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304 pages
Dec 2011


by Jill Williamson

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One of the things that defines a person is uniqueness, and Jill Williamson reveals this in a startling new way in her science fiction novel Replication. J:3:3, nicknamed Martyr, is one of dozens of identical boys who live more like prisoners than teenagers in an underground bunker. Told they’re serving humanity by being sacrificed for an antidote to the world’s toxicity, they live to give themselves up on their eighteenth birthdays. Martyr’s ready to do this, but he has one wish first: to see the sky. This longing leads him on an adventure he never could have dreamed of.

Abby Goyer’s life, though more normal, is no less difficult. Since her mother’s death, she and her dad have been at odds about issues of science and faith. When her dad moves to Alaska for a job, Abby struggles to fit in and finds herself the object of heartthrob—and jerk—JD Kane’s attention. But there is more to JD than anyone knows.

Williamson superbly captures the themes of individuality, purpose, life value, and the true meaning of love as defined in I Corinthians 13. Martyr discovers the difference between what his human creator planned him for and what his Creator really intended for him. Abby shows her dad the authenticity of her faith and finds someone whose innocent love is the polar opposite of JD’s yearnings.

Replication takes a few chapters to provide all the backstory, and besides the heavy flow of information, this first section moves slowly. Keep reading. Once Martyr and Abby decide what they have to do, the action is gripping and nonstop. The plot mirrors the 2005 Ewan McGregor film The Island, but Williamson makes her version more kid-friendly and throws in a few different twists. Readers can get distracted by aspects of normal life Martyr doesn’t understand, but this ignorance can also be humorous.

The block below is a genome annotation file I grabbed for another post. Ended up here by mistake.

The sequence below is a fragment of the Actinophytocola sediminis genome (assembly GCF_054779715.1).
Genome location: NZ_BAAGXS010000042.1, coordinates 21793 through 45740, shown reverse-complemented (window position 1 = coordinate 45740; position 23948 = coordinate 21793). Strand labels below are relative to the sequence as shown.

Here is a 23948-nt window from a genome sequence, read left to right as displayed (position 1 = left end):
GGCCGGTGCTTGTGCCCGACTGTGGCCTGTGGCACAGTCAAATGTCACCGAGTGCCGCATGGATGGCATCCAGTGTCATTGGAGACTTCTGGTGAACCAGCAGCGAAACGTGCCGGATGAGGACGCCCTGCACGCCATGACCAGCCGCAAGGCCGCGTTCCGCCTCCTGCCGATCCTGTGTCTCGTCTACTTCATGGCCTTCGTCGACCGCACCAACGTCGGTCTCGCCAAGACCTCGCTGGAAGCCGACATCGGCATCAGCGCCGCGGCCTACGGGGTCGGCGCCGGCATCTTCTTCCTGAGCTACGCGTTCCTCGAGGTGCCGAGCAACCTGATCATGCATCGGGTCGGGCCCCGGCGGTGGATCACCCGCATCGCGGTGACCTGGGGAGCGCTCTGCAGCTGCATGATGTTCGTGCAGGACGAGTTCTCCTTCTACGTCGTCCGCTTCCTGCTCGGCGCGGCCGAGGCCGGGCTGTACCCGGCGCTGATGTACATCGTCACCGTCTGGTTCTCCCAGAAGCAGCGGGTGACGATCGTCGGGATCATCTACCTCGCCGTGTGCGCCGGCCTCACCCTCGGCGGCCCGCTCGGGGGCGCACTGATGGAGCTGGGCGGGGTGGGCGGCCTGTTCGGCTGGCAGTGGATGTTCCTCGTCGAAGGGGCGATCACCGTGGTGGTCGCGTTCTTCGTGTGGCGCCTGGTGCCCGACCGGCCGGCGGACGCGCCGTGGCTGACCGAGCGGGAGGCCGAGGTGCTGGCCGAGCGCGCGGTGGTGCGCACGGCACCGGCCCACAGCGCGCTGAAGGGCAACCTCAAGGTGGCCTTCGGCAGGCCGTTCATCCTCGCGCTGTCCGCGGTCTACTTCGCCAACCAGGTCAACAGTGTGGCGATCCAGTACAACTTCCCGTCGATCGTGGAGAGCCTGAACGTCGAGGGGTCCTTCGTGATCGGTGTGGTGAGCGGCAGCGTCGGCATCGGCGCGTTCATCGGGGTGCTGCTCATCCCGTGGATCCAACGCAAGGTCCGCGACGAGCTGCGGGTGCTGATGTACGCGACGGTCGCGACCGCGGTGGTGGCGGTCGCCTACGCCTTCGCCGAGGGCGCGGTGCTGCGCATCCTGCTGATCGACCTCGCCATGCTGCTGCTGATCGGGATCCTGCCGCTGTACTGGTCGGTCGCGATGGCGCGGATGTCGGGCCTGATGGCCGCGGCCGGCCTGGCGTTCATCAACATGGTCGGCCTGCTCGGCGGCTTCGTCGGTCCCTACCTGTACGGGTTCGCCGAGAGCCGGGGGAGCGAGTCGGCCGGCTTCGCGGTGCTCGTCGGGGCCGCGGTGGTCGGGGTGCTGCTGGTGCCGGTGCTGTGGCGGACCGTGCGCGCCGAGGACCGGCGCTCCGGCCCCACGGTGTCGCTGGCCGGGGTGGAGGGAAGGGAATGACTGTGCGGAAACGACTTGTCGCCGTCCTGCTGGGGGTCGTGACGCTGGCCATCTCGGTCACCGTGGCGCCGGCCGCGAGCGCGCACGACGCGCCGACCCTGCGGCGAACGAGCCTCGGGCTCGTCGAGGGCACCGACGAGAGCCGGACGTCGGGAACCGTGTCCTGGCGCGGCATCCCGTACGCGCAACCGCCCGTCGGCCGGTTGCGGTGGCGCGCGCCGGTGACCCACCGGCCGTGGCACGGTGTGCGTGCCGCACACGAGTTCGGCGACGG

Because of a few scenes in Replication, I suggest parents preview it for kids younger than 12 years old. Williamson never describes mature content, but she alludes to it. Otherwise, I highly recommend this book. Guys and girls who enjoy science fiction, romance, or just an action-filled story will devour it. – Alexandra Mellen,

Book Jacket:

When Your Life Is Not Your Own Martyr---otherwise known as Jason 3:3---is one of hundreds of clones kept in a remote facility called Jason Farms. Told that he has been created to save humanity, Martyr has just one wish before he is scheduled to 'expire' in less than a month. To see the sky. Abby Goyer may have just moved to Alaska, but she has a feeling something strange is going on at the farm where her father works. But even this smart, confident girl could never have imagined what lies beneath a simple barn. Or what would happen when a mysterious boy shows up at her door, asking about the stars. As the reality of the Jason Experiment comes to light, Martyr is caught between two futures---the one for which he was produced and the one Abby believes God created him to have. Time is running out, and Martyr must decide if a life with Abby is worth leaving everything he's ever known.